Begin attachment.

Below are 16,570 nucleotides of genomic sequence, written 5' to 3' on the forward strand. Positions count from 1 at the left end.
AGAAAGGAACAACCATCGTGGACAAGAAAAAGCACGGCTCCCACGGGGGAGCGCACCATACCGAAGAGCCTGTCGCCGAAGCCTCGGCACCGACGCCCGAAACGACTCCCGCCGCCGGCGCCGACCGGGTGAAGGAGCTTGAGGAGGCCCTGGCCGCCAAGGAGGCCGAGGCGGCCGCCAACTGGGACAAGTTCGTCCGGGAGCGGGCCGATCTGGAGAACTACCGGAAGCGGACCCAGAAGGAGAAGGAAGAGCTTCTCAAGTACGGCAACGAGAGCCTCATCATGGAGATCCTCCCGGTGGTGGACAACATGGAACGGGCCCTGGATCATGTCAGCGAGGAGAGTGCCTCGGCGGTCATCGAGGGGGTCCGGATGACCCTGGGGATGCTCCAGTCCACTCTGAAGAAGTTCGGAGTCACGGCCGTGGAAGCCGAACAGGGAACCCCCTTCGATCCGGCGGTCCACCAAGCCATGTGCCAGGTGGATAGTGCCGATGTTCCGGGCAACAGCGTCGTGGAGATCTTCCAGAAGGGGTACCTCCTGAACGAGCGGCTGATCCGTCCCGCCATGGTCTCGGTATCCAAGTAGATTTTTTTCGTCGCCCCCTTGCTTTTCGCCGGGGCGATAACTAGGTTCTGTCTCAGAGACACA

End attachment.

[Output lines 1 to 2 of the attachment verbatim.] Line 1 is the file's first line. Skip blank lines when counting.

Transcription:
Below are 16,570 nucleotides of genomic sequence, written 5' to 3' on the forward strand. Positions count from 1 at the left end.
AGAAAGGAACAACCATCGTGGACAAGAAAAAGCACGGCTCCCACGGGGGAGCGCACCATACCGAAGAGCCTGTCGCCGAAGCCTCGGCACCGACGCCCGAAACGACTCCCGCCGCCGGCGCCGACCGGGTGAAGGAGCTTGAGGAGGCCCTGGCCGCCAAGGAGGCCGAGGCGGCCGCCAACTGGGACAAGTTCGTCCGGGAGCGGGCCGATCTGGAGAACTACCGGAAGCGGACCCAGAAGGAGAAGGAAGAGCTTCTCAAGTACGGCAACGAGAGCCTCATCATGGAGATCCTCCCGGTGGTGGACAACATGGAACGGGCCCTGGATCATGTCAGCGAGGAGAGTGCCTCGGCGGTCATCGAGGGGGTCCGGATGACCCTGGGGATGCTCCAGTCCACTCTGAAGAAGTTCGGAGTCACGGCCGTGGAAGCCGAACAGGGAACCCCCTTCGATCCGGCGGTCCACCAAGCCATGTGCCAGGTGGATAGTGCCGATGTTCCGGGCAACAGCGTCGTGGAGATCTTCCAGAAGGGGTACCTCCTGAACGAGCGGCTGATCCGTCCCGCCATGGTCTCGGTATCCAAGTAGATTTTTTTCGTCGCCCCCTTGCTTTTCGCCGGGGCGATAACTAGGTTCTGTCTCAGAGACACA